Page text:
Today, despite of the damn cold weather we have in this beautiful city called Brussels (< 0 ºC), I went with a friend (German, of course) to take a walk in Parc Duden. It is a large park located in the southwest of Brussels, on the right side of the Belgian’s Senne, where the height of some trees is probably the most remarkable thing to see.
And there, by chance, we discovered there is a small château dedicated to Ilya Prigogine. It’s been a sweet and unexpected surprise in a hard morning. Why him? Why there? The thing is that although he was born in Russia, his family emigrated abroad. First to Germany (of course), and then to Belgium. There he obtained the Belgian citizenship and studied Physics. Because he was a physicist. To be honest, this morning I wasn’t able to say if he was a physicist or a chemist. I guess I was a bit confused with the fact that he obtained the Nobel Prize in Chemistry in 1977.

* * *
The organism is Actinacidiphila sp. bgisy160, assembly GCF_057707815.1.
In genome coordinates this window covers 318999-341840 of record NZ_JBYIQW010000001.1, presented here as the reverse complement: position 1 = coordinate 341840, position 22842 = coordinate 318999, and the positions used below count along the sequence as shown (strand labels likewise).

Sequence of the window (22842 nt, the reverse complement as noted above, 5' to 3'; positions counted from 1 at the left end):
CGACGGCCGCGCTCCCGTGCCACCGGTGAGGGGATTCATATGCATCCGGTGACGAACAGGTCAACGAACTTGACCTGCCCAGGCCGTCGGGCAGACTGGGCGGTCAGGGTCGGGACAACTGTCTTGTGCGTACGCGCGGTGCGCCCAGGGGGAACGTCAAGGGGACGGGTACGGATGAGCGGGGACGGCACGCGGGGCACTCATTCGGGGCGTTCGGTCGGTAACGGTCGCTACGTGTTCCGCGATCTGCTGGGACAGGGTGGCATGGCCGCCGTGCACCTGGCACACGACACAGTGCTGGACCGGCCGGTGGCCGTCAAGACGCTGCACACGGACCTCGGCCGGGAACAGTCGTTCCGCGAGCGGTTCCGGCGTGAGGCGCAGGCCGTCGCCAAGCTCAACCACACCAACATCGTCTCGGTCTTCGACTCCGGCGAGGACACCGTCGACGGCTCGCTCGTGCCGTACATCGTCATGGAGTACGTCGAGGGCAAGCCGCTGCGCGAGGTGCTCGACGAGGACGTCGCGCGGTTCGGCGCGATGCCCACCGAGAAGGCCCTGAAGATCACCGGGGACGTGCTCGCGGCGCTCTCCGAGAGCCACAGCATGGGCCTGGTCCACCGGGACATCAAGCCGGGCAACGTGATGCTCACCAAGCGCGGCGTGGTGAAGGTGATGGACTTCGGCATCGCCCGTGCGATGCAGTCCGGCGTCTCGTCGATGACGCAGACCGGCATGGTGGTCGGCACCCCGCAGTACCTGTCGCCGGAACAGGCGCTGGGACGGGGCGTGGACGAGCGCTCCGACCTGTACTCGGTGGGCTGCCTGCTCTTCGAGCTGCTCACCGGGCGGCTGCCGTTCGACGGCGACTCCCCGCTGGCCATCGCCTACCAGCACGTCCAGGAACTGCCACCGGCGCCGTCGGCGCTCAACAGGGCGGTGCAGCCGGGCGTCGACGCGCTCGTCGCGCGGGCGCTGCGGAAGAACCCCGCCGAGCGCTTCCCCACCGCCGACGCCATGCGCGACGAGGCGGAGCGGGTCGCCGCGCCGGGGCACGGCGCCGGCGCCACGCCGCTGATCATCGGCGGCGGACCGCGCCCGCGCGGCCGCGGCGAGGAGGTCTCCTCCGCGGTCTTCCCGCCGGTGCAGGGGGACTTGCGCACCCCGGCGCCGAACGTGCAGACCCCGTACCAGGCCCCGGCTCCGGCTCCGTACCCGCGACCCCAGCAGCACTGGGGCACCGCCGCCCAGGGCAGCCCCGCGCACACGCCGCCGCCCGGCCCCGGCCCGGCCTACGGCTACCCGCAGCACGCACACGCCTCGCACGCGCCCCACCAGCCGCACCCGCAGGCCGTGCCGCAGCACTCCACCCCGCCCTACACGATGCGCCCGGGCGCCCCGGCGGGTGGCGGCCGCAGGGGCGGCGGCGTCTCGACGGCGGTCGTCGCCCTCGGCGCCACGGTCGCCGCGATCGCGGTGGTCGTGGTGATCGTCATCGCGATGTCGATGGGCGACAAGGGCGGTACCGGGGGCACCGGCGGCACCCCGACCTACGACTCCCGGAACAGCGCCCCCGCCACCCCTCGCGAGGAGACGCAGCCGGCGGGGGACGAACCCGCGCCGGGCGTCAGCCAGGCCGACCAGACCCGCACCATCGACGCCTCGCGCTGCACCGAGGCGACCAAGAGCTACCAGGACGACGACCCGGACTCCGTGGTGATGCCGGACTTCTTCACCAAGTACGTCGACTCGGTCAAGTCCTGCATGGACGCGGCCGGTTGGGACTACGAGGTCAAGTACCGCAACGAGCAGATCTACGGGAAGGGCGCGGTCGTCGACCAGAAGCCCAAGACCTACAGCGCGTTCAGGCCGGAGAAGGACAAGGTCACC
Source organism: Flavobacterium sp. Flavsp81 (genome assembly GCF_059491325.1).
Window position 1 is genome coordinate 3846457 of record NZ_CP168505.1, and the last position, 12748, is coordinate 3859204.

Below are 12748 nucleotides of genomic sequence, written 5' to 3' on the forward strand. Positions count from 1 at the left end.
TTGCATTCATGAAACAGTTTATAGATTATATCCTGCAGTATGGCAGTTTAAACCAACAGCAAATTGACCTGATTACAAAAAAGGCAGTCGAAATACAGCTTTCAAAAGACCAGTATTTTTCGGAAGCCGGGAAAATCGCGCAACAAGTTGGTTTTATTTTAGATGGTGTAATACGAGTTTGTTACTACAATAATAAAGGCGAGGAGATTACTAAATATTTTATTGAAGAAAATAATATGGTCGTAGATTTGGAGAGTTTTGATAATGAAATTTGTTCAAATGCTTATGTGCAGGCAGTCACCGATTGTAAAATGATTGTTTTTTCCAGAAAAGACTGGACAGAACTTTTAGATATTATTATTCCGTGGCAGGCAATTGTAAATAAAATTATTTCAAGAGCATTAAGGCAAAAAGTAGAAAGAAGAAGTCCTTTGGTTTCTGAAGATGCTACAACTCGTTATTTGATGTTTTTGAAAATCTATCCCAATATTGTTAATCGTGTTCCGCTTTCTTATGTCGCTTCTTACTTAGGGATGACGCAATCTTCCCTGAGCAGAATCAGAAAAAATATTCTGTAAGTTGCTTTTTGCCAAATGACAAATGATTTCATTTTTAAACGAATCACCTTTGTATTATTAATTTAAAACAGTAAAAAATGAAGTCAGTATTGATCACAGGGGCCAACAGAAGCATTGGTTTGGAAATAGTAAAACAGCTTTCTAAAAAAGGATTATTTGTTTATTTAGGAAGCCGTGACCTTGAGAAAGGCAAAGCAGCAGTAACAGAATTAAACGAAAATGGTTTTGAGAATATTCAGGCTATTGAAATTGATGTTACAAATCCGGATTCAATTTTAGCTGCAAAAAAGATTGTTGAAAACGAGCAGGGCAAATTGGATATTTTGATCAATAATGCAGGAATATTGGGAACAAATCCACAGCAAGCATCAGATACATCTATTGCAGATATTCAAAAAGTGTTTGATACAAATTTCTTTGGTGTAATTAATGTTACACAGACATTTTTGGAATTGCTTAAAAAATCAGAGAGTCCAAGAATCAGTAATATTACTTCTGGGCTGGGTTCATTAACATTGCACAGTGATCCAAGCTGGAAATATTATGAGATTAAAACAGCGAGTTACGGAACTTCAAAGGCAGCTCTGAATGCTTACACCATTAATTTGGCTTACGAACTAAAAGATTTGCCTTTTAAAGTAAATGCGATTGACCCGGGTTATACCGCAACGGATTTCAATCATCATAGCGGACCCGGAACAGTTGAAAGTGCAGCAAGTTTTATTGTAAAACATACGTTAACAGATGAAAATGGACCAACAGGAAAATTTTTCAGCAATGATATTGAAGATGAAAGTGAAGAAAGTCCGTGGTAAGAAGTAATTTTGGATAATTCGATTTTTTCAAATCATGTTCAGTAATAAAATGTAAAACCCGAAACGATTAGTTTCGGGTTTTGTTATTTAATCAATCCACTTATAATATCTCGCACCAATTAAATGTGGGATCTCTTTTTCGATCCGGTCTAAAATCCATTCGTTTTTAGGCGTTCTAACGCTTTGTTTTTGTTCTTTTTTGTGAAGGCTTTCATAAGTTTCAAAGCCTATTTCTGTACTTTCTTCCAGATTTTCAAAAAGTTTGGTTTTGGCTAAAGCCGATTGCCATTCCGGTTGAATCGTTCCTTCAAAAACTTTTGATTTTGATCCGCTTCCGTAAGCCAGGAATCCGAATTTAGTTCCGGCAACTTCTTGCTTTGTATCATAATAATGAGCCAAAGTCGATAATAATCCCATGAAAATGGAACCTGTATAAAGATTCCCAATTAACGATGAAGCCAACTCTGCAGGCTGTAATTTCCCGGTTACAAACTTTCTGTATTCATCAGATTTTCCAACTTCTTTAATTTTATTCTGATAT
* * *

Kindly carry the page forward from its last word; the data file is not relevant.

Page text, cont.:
He’s a famous example of one of these XXth century physicists who started connecting fundamental Science with classically unconnected issues like irreversibility, complexity and social modeling. Because of them, everything became a hell funnier, and more complicated.
And thanks to The Source Of All Knowledge I’ve found this video [8:30] where you can see him talking about that topics:
I realize now how much I miss working in fundamental Science. I stopped in February, and it’s already unbearable.